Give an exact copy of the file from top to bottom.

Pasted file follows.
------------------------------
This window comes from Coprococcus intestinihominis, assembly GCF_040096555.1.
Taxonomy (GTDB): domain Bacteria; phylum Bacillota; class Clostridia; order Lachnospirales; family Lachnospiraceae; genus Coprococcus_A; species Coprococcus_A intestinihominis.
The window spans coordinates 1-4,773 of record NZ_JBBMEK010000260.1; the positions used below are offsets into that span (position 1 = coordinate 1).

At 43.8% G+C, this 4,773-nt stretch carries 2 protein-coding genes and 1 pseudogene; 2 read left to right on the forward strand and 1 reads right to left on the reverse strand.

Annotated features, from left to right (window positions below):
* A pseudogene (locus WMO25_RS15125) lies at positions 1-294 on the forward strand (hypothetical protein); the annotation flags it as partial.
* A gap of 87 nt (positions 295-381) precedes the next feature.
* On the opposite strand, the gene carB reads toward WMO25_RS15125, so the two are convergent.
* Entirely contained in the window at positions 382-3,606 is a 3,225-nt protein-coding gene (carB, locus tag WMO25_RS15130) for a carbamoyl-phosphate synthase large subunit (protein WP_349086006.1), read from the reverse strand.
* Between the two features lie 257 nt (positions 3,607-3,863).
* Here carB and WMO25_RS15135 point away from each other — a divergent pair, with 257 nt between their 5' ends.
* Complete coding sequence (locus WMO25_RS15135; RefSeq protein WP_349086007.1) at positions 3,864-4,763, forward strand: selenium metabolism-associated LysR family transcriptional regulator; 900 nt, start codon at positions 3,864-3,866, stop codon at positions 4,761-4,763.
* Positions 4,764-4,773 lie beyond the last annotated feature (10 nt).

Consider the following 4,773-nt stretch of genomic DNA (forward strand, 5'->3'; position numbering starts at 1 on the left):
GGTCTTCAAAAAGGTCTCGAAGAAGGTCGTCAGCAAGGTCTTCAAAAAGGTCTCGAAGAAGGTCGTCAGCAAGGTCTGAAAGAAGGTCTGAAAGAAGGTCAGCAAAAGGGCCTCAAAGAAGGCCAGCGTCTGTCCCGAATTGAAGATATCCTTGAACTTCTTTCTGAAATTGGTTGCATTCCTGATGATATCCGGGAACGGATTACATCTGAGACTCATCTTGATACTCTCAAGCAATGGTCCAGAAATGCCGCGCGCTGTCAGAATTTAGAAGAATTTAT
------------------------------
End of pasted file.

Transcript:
This window comes from Coprococcus intestinihominis, assembly GCF_040096555.1.
Taxonomy (GTDB): domain Bacteria; phylum Bacillota; class Clostridia; order Lachnospirales; family Lachnospiraceae; genus Coprococcus_A; species Coprococcus_A intestinihominis.
The window spans coordinates 1-4,773 of record NZ_JBBMEK010000260.1; the positions used below are offsets into that span (position 1 = coordinate 1).

At 43.8% G+C, this 4,773-nt stretch carries 2 protein-coding genes and 1 pseudogene; 2 read left to right on the forward strand and 1 reads right to left on the reverse strand.

Annotated features, from left to right (window positions below):
* A pseudogene (locus WMO25_RS15125) lies at positions 1-294 on the forward strand (hypothetical protein); the annotation flags it as partial.
* A gap of 87 nt (positions 295-381) precedes the next feature.
* On the opposite strand, the gene carB reads toward WMO25_RS15125, so the two are convergent.
* Entirely contained in the window at positions 382-3,606 is a 3,225-nt protein-coding gene (carB, locus tag WMO25_RS15130) for a carbamoyl-phosphate synthase large subunit (protein WP_349086006.1), read from the reverse strand.
* Between the two features lie 257 nt (positions 3,607-3,863).
* Here carB and WMO25_RS15135 point away from each other — a divergent pair, with 257 nt between their 5' ends.
* Complete coding sequence (locus WMO25_RS15135; RefSeq protein WP_349086007.1) at positions 3,864-4,763, forward strand: selenium metabolism-associated LysR family transcriptional regulator; 900 nt, start codon at positions 3,864-3,866, stop codon at positions 4,761-4,763.
* Positions 4,764-4,773 lie beyond the last annotated feature (10 nt).

Consider the following 4,773-nt stretch of genomic DNA (forward strand, 5'->3'; position numbering starts at 1 on the left):
GGTCTTCAAAAAGGTCTCGAAGAAGGTCGTCAGCAAGGTCTTCAAAAAGGTCTCGAAGAAGGTCGTCAGCAAGGTCTGAAAGAAGGTCTGAAAGAAGGTCAGCAAAAGGGCCTCAAAGAAGGCCAGCGTCTGTCCCGAATTGAAGATATCCTTGAACTTCTTTCTGAAATTGGTTGCATTCCTGATGATATCCGGGAACGGATTACATCTGAGACTCATCTTGATACTCTCAAGCAATGGTCCAGAAATGCCGCGCGCTGTCAGAATTTAGAAGAATTTAT